THE FLEDGLING MIDFIELD PAIRING OF ROBBIE HENSHAW AND JARED PAYNE FACE THEIR TOUGHEST EXAMINATION TO DATE AGAINST THE HIGHLY EXPERIENCED WELSH PAIRING OF JAMIE ROBERTS AND JONATHAN DAVIES.
A bit like the Welsh team itself, the talented Lions test duo were slow out of the blocks and made little impression in the championship opener against England when the comparatively inexperienced Bath outside centre Jonathan Joseph lit up the Millennium Stadium with an outstanding performance.
Since then both Roberts and Davies have been outstanding, playing major roles in the Welsh revival on the road. Winning in Paris is never easy and the fact that both Welsh centres are now based in France seemed to energise them even further to do well against their respective team mates from Racing Metro and Clermont Auvergne.
Robert is key to generating momentum for Wales as their game is based almost exclusively on getting over the gain line. He is used consistently off line outs to kick start Welsh phase play and Robbie Henshaw faces a stern examination in halting the progress of the 6’4″ centre.
The good news here is that the Connacht star has been outstanding in defence all through the championship to date with 13 tackles against England and 44 in the tournament in total. His power and explosiveness is a major asset here but he is still learning his trade when defending the inside channel. It helps that Johnny Sexton is directing the defensive line on his inside shoulder and that generates massive confidence. It also helps that Sexton knows Roberts’ game inside out from playing together in Paris and has a clear read on his body language.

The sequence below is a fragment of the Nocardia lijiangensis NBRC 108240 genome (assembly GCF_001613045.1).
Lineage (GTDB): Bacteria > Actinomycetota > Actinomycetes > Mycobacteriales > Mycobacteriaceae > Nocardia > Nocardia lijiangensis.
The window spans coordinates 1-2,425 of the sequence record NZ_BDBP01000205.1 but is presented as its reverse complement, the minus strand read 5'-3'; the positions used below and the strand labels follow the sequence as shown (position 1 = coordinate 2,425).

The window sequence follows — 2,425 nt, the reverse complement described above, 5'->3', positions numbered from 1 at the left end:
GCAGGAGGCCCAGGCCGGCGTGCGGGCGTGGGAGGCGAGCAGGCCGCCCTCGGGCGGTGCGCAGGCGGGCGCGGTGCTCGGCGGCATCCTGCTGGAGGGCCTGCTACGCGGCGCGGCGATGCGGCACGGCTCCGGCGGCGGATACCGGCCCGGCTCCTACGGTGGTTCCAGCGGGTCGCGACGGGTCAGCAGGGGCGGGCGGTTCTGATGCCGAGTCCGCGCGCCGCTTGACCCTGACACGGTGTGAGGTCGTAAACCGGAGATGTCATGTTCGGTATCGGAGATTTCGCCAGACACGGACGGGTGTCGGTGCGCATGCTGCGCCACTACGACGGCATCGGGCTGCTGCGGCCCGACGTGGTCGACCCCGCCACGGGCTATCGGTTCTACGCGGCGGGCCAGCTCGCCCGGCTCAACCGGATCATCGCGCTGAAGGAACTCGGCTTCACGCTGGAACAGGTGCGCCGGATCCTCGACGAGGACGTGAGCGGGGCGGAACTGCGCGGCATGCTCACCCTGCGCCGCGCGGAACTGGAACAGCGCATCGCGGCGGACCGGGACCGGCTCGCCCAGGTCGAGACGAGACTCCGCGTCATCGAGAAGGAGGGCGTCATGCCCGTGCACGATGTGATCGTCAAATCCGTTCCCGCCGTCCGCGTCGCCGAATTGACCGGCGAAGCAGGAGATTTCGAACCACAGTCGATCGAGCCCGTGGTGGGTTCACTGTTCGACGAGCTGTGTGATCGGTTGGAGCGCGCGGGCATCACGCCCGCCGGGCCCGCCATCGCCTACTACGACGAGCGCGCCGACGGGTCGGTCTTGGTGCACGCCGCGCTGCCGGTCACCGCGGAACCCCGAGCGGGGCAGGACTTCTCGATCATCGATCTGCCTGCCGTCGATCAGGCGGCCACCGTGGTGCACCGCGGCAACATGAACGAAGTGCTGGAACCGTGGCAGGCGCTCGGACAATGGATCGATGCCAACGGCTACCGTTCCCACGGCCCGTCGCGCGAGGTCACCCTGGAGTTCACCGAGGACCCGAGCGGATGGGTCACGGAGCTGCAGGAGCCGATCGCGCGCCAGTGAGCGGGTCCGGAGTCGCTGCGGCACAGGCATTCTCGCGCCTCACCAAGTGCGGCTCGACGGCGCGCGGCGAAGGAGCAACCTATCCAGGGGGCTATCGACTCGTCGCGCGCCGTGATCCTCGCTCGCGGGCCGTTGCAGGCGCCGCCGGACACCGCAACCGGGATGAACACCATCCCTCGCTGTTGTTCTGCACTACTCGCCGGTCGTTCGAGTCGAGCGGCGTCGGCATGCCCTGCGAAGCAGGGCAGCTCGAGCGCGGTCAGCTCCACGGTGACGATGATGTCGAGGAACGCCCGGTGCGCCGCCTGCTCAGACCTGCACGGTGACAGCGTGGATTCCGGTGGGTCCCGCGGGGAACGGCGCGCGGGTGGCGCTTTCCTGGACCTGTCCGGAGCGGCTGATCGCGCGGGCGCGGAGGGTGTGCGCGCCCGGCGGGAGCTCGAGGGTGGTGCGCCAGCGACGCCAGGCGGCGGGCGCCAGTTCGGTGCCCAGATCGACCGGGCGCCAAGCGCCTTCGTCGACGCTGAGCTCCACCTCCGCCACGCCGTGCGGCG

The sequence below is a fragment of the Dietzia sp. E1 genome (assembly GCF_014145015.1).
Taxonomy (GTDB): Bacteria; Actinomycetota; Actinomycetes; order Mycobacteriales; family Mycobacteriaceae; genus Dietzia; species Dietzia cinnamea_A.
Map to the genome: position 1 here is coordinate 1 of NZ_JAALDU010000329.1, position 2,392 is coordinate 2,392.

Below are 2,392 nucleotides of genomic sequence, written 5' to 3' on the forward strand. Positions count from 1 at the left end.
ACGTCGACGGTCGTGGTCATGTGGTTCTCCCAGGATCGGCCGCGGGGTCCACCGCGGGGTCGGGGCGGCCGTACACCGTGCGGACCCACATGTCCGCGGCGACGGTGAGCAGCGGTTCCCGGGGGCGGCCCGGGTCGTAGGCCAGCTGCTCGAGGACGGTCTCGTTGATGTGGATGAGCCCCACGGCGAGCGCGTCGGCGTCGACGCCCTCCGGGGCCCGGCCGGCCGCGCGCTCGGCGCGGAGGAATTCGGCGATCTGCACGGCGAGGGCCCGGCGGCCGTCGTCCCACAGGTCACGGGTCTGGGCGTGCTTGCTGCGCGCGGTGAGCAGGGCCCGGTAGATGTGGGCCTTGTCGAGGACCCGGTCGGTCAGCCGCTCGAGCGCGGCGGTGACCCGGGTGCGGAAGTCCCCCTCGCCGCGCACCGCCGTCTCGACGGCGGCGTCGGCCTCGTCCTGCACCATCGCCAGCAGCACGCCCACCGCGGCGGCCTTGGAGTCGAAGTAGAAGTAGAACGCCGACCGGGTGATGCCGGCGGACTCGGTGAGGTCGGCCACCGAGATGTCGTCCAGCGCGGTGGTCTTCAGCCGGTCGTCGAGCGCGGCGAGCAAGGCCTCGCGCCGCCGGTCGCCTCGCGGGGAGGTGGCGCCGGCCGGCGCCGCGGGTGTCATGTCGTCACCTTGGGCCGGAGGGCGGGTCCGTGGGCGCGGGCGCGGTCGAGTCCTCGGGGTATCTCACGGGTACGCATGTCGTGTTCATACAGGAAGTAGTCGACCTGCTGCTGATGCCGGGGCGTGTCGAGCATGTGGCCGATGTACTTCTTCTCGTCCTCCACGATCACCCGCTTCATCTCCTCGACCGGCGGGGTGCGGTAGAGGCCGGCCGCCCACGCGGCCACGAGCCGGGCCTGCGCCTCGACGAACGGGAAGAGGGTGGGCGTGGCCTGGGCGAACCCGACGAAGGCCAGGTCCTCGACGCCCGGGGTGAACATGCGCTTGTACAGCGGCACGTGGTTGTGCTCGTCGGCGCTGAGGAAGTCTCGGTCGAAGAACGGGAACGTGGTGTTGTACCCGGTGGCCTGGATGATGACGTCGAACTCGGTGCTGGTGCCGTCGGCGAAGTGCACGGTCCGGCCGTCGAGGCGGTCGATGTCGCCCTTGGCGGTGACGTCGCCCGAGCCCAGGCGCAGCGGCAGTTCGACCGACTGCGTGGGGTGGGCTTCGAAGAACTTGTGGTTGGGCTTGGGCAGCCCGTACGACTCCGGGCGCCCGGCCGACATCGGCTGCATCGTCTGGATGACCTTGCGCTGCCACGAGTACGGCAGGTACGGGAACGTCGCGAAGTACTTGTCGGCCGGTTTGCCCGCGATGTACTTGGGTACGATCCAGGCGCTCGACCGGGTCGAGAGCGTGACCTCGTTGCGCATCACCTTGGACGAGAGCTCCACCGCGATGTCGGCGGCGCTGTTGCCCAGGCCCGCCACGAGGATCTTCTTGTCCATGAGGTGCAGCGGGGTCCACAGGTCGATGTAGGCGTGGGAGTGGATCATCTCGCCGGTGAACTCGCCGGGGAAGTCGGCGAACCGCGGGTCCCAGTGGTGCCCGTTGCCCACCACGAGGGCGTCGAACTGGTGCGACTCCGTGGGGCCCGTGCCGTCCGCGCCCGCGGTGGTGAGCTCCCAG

Payne has gone about his business with quiet efficiency and carries an air of confidence generated from his days in an outstanding Auckland Blues back line, playing alongside the likes of Joe Rokocoko, Rene Ranger, Luke McAlister, Benson Stanley and Isaia Toeava – All Blacks all. His calm assurance has helped Henshaw enormously but he will have his hands full in dealing with the threat posed by Davies on Saturday.
Joe Schmidt pulled this Irish combination together out of the blue against South Africa last November, having observed them closely in training at Carton House. He liked what he saw. To date they have answered every question asked of them even if their input in attack has been somewhat limited with Ireland favouring a kicking game. There is more to come on that front however and Saturday could be the day.
There are so many key match ups taking place all over the field that this one has gone under the radar somewhat. It is one that I am looking forward to with keen interest as the continued development of the Henshaw- Payne axis will be crucial to Ireland’s World Cup aspirations. We will know more after this mouthwatering contest.